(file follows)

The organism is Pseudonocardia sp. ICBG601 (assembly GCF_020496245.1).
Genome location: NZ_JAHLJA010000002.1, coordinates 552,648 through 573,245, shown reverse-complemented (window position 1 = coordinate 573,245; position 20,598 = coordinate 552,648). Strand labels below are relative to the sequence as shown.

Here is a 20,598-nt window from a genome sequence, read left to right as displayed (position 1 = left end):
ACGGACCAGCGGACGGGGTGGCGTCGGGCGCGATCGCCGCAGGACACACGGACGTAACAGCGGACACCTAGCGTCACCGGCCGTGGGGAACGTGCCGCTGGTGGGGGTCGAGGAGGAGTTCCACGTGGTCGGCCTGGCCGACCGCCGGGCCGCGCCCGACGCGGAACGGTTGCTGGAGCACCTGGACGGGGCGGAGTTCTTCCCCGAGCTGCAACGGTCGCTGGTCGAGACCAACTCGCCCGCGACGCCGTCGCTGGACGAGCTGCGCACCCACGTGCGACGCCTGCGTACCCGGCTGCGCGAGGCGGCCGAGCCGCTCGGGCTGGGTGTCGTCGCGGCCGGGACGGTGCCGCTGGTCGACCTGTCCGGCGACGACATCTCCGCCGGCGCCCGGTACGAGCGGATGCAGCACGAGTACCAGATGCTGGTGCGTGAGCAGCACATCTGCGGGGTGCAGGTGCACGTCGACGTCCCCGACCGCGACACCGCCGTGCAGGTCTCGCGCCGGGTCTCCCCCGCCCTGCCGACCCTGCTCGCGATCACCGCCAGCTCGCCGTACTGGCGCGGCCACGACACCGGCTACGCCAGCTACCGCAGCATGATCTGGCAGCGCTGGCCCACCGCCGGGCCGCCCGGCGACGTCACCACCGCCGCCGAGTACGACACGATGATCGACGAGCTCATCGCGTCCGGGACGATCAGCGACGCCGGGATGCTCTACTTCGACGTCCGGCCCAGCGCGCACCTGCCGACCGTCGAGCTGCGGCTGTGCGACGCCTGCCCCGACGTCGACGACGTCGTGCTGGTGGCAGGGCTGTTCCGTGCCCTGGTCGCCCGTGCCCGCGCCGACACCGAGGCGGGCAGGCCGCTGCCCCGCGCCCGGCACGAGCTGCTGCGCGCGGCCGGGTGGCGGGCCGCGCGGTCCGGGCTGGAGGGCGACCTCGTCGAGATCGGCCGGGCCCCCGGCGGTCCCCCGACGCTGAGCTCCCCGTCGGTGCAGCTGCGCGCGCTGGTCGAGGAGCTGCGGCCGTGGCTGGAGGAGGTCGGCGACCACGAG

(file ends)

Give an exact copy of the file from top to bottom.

The organism is Pseudonocardia sp. ICBG601 (assembly GCF_020496245.1).
Genome location: NZ_JAHLJA010000002.1, coordinates 552,648 through 573,245, shown reverse-complemented (window position 1 = coordinate 573,245; position 20,598 = coordinate 552,648). Strand labels below are relative to the sequence as shown.

Here is a 20,598-nt window from a genome sequence, read left to right as displayed (position 1 = left end):
ACGGACCAGCGGACGGGGTGGCGTCGGGCGCGATCGCCGCAGGACACACGGACGTAACAGCGGACACCTAGCGTCACCGGCCGTGGGGAACGTGCCGCTGGTGGGGGTCGAGGAGGAGTTCCACGTGGTCGGCCTGGCCGACCGCCGGGCCGCGCCCGACGCGGAACGGTTGCTGGAGCACCTGGACGGGGCGGAGTTCTTCCCCGAGCTGCAACGGTCGCTGGTCGAGACCAACTCGCCCGCGACGCCGTCGCTGGACGAGCTGCGCACCCACGTGCGACGCCTGCGTACCCGGCTGCGCGAGGCGGCCGAGCCGCTCGGGCTGGGTGTCGTCGCGGCCGGGACGGTGCCGCTGGTCGACCTGTCCGGCGACGACATCTCCGCCGGCGCCCGGTACGAGCGGATGCAGCACGAGTACCAGATGCTGGTGCGTGAGCAGCACATCTGCGGGGTGCAGGTGCACGTCGACGTCCCCGACCGCGACACCGCCGTGCAGGTCTCGCGCCGGGTCTCCCCCGCCCTGCCGACCCTGCTCGCGATCACCGCCAGCTCGCCGTACTGGCGCGGCCACGACACCGGCTACGCCAGCTACCGCAGCATGATCTGGCAGCGCTGGCCCACCGCCGGGCCGCCCGGCGACGTCACCACCGCCGCCGAGTACGACACGATGATCGACGAGCTCATCGCGTCCGGGACGATCAGCGACGCCGGGATGCTCTACTTCGACGTCCGGCCCAGCGCGCACCTGCCGACCGTCGAGCTGCGGCTGTGCGACGCCTGCCCCGACGTCGACGACGTCGTGCTGGTGGCAGGGCTGTTCCGTGCCCTGGTCGCCCGTGCCCGCGCCGACACCGAGGCGGGCAGGCCGCTGCCCCGCGCCCGGCACGAGCTGCTGCGCGCGGCCGGGTGGCGGGCCGCGCGGTCCGGGCTGGAGGGCGACCTCGTCGAGATCGGCCGGGCCCCCGGCGGTCCCCCGACGCTGAGCTCCCCGTCGGTGCAGCTGCGCGCGCTGGTCGAGGAGCTGCGGCCGTGGCTGGAGGAGGTCGGCGACCACGAG